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Newspaper Page Text
THE ESKIMO BULLETIN.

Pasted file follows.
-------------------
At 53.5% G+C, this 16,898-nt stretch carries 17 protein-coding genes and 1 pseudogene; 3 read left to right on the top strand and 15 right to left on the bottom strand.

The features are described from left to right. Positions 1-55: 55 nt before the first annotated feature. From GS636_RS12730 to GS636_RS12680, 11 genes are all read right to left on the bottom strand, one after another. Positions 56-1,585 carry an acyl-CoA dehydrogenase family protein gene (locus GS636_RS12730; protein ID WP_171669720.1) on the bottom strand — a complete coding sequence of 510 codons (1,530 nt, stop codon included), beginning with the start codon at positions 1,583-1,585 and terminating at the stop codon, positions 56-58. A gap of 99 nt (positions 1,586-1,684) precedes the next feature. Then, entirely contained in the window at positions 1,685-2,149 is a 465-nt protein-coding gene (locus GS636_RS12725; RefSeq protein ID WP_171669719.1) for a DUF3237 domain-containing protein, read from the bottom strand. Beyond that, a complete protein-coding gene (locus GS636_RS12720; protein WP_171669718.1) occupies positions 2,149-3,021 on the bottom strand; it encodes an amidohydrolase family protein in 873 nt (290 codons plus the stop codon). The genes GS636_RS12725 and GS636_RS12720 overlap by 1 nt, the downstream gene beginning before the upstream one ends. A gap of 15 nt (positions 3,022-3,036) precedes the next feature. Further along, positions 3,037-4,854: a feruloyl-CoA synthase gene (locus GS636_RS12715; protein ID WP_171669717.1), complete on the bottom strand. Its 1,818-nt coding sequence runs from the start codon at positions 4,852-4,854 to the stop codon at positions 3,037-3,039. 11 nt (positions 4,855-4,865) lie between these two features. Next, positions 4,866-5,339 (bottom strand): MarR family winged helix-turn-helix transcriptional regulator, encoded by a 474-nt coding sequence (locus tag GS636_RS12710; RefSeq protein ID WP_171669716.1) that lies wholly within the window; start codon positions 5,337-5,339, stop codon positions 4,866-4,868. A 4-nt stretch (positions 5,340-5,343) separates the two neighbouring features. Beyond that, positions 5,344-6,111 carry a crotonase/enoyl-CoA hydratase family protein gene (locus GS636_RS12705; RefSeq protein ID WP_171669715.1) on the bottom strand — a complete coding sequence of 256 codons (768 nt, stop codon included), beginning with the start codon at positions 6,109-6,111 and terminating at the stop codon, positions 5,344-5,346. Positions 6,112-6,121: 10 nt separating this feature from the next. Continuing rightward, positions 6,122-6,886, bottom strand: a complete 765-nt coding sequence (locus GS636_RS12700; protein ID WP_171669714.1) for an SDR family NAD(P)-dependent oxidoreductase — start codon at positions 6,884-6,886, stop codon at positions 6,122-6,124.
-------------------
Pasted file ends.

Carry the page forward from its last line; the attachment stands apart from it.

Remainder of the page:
THE ONLY YEARLY IN THE WORLD. VOL. IV7 ~CAPE~ PRINCE OF WALES, ALASKA. JULY, liSii.S. MURDERED BY AN ESKIMO. FRANK BOYD, A MINER ON KOTZEBUE SD., SHOT BY OAPE P. OF W. ESKIMO. TIIE MURDERER STILL UNPUNISHED. Last Summer, Frank Boyd engaged three or four natives from the Kotze bue Sd. and Cape P. of Wales tribes to help tow his mining outfit and supplies tip the Noon-a-tok river. After a few days absence, As-ser-uk the C. P. of Wales native, assisted by one or two Sd. natives, returned the boat and supplies to Mr. Samms, the missionary a£ CApe Blossom, reporting that Boyd had accidently shot himse f. By threatening the natives with him, he forced them to substantiate his story. But it soon became known that As-ser-uk had murdered him. Borrowing Boyd's rifle under pretense of shooting a spotted seal, he deliberately shot him. As-ser-uk now cl; ims that the miner had threatened to kill him on the day previ ous and that be 6hot him In “self de fense”. But this flimsy excuse is not believed even by his own people, among whom he has always been known as a “born” liar and thief. They attribute his crime to Lis inborn depravity, while the !-d. natives think he wished to avenge the death cf his father, who was among the thirteen killed by a whaler In 1877, It was a great surprise to the natives l.eie (lid at other settlements along the coast, that the U. S. Cutter, evident ly considering it out of its line of duty. \ made no effort to investigate this mur der or arrest the murderer, when anchor ed here in Sept, and June. NEAKLUK RIVER GOLD FIND. ONE DOLLAR TO THE PAN. GOLOVIN BAY, ALASKA, May, 10. Pay dirt, yielding one dollar to the pan on the surface, has been discovered along the Ne-ak-luk River. 1116 few whites within fifty miles of this river have already staked claims. Should they prove as rich • ns the indications promise, there will undoubtedly be a great rush to the Ne ak-luk from St. Michael this Summer. The miners making this discovery, have utilized the tame reindeer throughout the Winter. Many sled journeys have enabled them to examine the country between here and Port Clarence and locate small gold bearing streams, which may prove as rich as any yet discovered in Alaska. LAPPS AND FINNS COMING. 118 TO BE LANDED AT THE D. 8. REINDEER STATION AT UNALAKLEET. ST. MICHAEL, July 1. - Seventy-eight Laplanders,* ten Finns, and twenty-five Norwegians will, arrive here about July 15, on the Str. Del Norte. This vessel is char tered by the Bureau of Education, and aft . er discharging its cargo, will proceed to Siberia and carry over what reindeer have been purchased at St. Lawrence Bay by a Got. trader during the Winter. The landing of so many Laplanders to look after the small Government herd at Unalakleet, or colonize this part of Alaska is much ridiculed here. The 500 deer with which they started from Lapland, .are re ported to hav e satrved to death in S. E. Alaska. According to the papers, these people, on account of their intemperat6 habits, have given the Gov. officer no little aUnoyanc e. FLED TO THE AMERICAN SIDE. The Eskimos from the Dlomedes Islands bring tne news that Messis, Kelly and conn have been compelled to desert the Keindeer Purchasing fetation at bt. Lawr ence bay, Siberia, and tlee to Port Clar ence, Alaska, lor safety. This station was established there last Summer by tne L. b. bureau oi Educa tion, and stocked with a valuable cargo or barter goods. The Dlomedes natives say that the Siberian Ko-neel-git (deer men) have been threatening the traders so as to drive them away, and avoid dellverikg ' tne deer tor which they have already teeelved pay. It is reported uom another source, tnat only coast natives living near the station have opposed an<T menaced the traders, and that Mr. Kelly has paid lor SOU or bou reindeer and thinks most or them will be delivered. FORTY TONS OF MEAT DRIVEN NORTH. A NOVEL RELIEF EXPEDITION COMMANDED BY LIEUT; JARVIS THE AMERICAN MISSIONARY ASSOCIATION AND ESKIMOS LOAN THEIR REINDEER TO THE TREAS. DEP’T FOR THE RELIEF oF THE ICE-BOUND WHALERS. The skill and gccd iudgemeut dis played by Lieut. D. H. Jarvis who commanded the novel Overland Relief Expedition to Ft. Barrow, reflects much credit upon the U. S. R. <J. Service. Landing Dec. 17, at Cape Vancouver, south of the mouth of the Yukon, with Lieut. Berthch and Dr. Call who accom panied the Expeditien, he secuitd dog sleds and pushed cn to Norton Sd. where he providentially mtt Mate Triton who tad leen three mcntlrs coming with deg sleds fron Pt. harrow. Me informed Mr. Jarvis that the crews of the wrecked Stre., Orca and Freeman, were living ashore, and the Stra., Belvedere, tearless, New pert, Jeanie, and Sch. Rosario were frozen in and their crews living a hoatd. He also reported that if no NMOO a-t| I Herd, and Trains of Supply Sleds Crossing the Divide at Head-waters of _ .. .. ms.